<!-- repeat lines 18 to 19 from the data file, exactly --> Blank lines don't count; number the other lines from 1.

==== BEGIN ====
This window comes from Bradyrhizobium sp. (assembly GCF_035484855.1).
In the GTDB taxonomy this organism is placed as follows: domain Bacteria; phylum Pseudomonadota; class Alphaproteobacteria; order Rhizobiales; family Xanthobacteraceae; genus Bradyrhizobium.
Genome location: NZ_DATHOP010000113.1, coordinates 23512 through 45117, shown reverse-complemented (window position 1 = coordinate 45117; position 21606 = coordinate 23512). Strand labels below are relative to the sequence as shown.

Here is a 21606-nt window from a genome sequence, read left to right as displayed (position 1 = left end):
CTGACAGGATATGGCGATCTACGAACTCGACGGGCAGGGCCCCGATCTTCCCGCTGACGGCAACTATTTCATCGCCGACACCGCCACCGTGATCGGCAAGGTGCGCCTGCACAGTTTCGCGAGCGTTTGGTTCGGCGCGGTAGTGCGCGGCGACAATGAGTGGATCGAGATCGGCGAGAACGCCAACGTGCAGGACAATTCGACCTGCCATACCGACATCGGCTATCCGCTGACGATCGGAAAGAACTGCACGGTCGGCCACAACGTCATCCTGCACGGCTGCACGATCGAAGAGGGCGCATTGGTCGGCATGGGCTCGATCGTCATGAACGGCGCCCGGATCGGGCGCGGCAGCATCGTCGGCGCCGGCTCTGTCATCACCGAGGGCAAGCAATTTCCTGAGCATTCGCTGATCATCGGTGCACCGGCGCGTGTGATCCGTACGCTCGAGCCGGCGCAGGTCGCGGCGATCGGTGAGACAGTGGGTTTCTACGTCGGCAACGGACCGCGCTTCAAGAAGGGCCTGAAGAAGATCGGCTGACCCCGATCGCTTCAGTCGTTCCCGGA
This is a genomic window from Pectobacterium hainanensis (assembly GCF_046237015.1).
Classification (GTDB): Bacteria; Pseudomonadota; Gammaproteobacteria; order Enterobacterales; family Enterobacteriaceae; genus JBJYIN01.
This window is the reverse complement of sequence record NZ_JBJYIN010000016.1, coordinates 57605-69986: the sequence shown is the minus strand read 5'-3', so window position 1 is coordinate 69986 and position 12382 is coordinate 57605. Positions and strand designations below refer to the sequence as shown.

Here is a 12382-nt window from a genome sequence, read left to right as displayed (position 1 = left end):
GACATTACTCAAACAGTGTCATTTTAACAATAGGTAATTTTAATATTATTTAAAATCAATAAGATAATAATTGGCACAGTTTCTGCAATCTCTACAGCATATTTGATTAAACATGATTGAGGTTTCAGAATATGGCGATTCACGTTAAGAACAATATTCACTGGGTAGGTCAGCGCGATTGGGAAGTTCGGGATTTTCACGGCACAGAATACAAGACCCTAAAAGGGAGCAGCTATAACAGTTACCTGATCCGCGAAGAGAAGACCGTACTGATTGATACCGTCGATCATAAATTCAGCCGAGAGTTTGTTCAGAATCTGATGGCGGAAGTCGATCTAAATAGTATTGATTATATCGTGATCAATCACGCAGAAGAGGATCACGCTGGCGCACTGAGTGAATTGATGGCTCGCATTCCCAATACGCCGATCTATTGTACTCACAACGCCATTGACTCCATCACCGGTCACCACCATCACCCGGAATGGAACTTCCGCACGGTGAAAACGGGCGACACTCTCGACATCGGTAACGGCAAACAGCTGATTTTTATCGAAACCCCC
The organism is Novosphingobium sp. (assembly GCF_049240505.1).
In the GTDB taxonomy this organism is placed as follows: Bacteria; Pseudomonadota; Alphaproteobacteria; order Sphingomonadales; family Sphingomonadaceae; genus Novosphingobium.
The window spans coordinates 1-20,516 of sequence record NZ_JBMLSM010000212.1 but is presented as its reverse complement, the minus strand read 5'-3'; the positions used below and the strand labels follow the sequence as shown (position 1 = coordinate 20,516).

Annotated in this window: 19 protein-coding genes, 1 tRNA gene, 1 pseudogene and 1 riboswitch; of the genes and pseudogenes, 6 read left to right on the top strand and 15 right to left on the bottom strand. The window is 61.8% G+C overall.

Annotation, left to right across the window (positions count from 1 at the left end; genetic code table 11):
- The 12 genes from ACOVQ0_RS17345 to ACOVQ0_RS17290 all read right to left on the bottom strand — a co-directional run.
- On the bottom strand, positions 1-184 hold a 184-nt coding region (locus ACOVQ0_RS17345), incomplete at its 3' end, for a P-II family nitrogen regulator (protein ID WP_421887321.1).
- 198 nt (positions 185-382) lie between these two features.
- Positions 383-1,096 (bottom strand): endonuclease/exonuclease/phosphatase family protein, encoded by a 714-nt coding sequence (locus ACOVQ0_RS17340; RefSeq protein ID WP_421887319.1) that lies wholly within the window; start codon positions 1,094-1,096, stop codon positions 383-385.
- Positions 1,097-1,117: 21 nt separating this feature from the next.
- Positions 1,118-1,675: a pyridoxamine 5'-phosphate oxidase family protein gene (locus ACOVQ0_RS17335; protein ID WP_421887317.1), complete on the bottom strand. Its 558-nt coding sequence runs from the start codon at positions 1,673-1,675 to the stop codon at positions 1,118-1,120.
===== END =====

- 198 nt (positions 185-382) lie between these two features.
- Positions 383-1,096 (bottom strand): endonuclease/exonuclease/phosphatase family protein, encoded by a 714-nt coding sequence (locus ACOVQ0_RS17340; RefSeq protein ID WP_421887319.1) that lies wholly within the window; start codon positions 1,094-1,096, stop codon positions 383-385.